0:02

In this module, we're going to give you a brief overview

Â of the entire course of Financial Engineering and Risk Management.

Â We'll introduce the ideas of financial markets, financial products,

Â what do financial markets and financial products do for you.

Â We'll introduce the ideas of the main

Â problems in financial engineering, and how these relate

Â to the different issues that come up

Â in practical application financial engineering and risk management.

Â 0:26

Why do we need financial markets?

Â Financial markets enable efficient allocation of resources

Â both across time, and across states of nature.

Â What do you mean by across time?

Â What we mean is, that you have income available today, but

Â you want to allocate that income for sometime in the future.

Â You have income available today, but

Â tomorrow the states of nature are uncertain.

Â You don't know whether you would have income available there.

Â You don't know what your costs are going to be in the future.

Â Depending upon various events happening,

Â you might need more or less amount of funds.

Â And financial markets allow you the possibility

Â of taking funds that are available today,

Â move them across time, and move them

Â across to states of nature that are uncertain.

Â 1:06

A young worker with a high salary right now, what should she do?

Â If there are financial markets available, she could invest in stocks

Â and bonds to finance retirement, home ownership, education and so on.

Â If there were no financial markets

Â available, she would have such as, a home car and so on.

Â 1:34

This idea of states of nature actually becomes more clearer if you consider the

Â example of a farmer producing oranges. The farmer is producing oranges, and she

Â is open to the risk of the price of orange when she

Â produced when he product gets ready and it goes into the market.

Â If there were financial markets available, as they are right now, she could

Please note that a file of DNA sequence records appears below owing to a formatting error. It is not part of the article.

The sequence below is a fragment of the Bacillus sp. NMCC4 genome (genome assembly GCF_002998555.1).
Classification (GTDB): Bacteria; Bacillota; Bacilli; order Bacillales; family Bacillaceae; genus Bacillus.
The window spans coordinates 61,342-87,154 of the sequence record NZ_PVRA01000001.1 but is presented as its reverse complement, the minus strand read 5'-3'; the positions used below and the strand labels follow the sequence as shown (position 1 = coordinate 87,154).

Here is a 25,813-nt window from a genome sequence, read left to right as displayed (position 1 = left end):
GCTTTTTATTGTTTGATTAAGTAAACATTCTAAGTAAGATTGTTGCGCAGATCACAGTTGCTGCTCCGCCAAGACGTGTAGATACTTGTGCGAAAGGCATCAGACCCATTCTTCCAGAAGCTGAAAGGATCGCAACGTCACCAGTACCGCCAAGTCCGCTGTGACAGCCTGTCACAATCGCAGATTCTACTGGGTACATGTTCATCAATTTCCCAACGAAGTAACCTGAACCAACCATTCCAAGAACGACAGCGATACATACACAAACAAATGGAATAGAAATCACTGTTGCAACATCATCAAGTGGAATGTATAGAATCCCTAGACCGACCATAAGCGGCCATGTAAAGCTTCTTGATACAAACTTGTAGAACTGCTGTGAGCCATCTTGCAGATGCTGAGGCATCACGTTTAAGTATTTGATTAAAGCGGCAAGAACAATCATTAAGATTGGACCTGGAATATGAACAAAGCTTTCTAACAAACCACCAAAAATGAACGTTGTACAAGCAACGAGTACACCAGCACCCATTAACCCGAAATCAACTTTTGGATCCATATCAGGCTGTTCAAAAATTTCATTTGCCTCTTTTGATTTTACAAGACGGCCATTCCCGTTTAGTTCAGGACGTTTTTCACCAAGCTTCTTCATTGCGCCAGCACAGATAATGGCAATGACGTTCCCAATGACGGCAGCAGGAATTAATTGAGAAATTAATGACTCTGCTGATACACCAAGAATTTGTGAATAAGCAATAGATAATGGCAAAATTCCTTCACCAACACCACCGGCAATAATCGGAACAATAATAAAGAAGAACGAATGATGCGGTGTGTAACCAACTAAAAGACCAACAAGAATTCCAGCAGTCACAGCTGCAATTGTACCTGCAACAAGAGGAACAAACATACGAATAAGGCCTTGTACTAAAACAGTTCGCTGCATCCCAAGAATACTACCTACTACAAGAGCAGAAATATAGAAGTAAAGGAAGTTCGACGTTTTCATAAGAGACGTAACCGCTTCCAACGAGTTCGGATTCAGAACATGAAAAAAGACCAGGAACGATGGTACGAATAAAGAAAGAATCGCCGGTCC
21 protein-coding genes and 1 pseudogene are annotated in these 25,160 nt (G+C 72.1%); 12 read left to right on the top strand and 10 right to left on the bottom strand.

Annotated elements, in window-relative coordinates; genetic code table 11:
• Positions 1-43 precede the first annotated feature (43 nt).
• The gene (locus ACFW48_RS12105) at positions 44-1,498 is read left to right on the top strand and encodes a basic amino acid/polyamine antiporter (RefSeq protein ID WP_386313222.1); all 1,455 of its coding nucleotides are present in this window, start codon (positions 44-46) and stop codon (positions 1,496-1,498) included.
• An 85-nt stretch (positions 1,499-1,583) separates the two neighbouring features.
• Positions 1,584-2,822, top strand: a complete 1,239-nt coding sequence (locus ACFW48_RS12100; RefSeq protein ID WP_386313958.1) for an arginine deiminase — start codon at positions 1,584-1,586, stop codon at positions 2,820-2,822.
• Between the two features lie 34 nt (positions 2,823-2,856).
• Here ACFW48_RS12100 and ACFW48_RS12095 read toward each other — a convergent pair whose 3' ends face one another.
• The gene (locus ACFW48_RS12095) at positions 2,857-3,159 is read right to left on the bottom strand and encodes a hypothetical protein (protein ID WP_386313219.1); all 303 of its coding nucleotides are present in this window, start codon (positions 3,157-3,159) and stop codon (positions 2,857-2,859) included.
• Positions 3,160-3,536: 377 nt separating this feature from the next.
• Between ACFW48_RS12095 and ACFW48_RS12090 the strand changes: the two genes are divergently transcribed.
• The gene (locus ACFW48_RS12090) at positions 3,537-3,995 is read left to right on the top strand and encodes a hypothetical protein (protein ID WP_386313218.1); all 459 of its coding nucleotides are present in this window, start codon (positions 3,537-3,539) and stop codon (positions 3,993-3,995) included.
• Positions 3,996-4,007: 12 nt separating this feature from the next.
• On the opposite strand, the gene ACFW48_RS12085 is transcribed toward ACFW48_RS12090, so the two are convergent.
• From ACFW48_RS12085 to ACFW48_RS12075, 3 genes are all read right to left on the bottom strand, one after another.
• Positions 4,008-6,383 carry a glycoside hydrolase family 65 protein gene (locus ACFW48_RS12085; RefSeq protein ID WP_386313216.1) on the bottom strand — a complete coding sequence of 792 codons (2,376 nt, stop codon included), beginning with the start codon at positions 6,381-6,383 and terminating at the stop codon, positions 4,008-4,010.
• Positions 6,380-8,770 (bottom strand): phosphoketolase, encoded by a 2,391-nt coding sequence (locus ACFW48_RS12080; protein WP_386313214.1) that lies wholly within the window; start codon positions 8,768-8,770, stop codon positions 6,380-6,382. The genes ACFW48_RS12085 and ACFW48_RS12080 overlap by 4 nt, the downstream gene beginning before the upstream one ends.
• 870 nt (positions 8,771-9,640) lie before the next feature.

Â hedge the price of the oranges in the future using the futures market.

Â She could also buy vetter related derivatives,

Â and use these derivatives to protect against

Â the possibility of her produce going bad as a result of freeze, and so on.

Â If there were no financial markets available, she would

Â be open to the vagaries of the spot market.

Â She can not hedge the price, nor can she hedge against the uncertainty

Â of a produce not coming through, because of some weather-related emergency.

Â 2:30

What do markets do?

Â They essentially do three things. They gather information.

Â Markets are a place

Â where buyers and sellers come together.

Â They take action based on their information.

Â This information gets aggregated, and that aggregated information

Â gets deflected in the price of the product.

Â 2:48

And in some sense, this information gathering is necessary

Â in order for a fair price to be created.

Â It aggregates liquidity, so there are many

Â buyers and sellers for a particular product.

Â If there was no market, the buyers and

Â the sellers would have to go looking for a counter party.

Â Looking for a person who wants to take the opposite position.

Â With a market, all the buyers and

Â sellers come together, the liquidity gets aggregated,

Â and as a result, the, both the buyers and sellers get a better price.

Â 3:32

New products hedge risk. They also allow for speculation.

Â Products allow to, one to raise funds for an operation, for example, using

Â by, by issuing shares and an IPO. They also allow you to fund liabilities.

Â 3:47

Financial markets can be modeled in several different ways.

Â There are two standard market

Â models that are out there.

Â One of them is called a discrete time

Â model, in which time goes forward in discrete steps.

Â There are single period discrete time models

Â and there are multiperiod discrete time models.

Â 4:14

The pros and cons of discrete time models are as follows.

Â The good thing about a

Â discrete time model is that it's simple.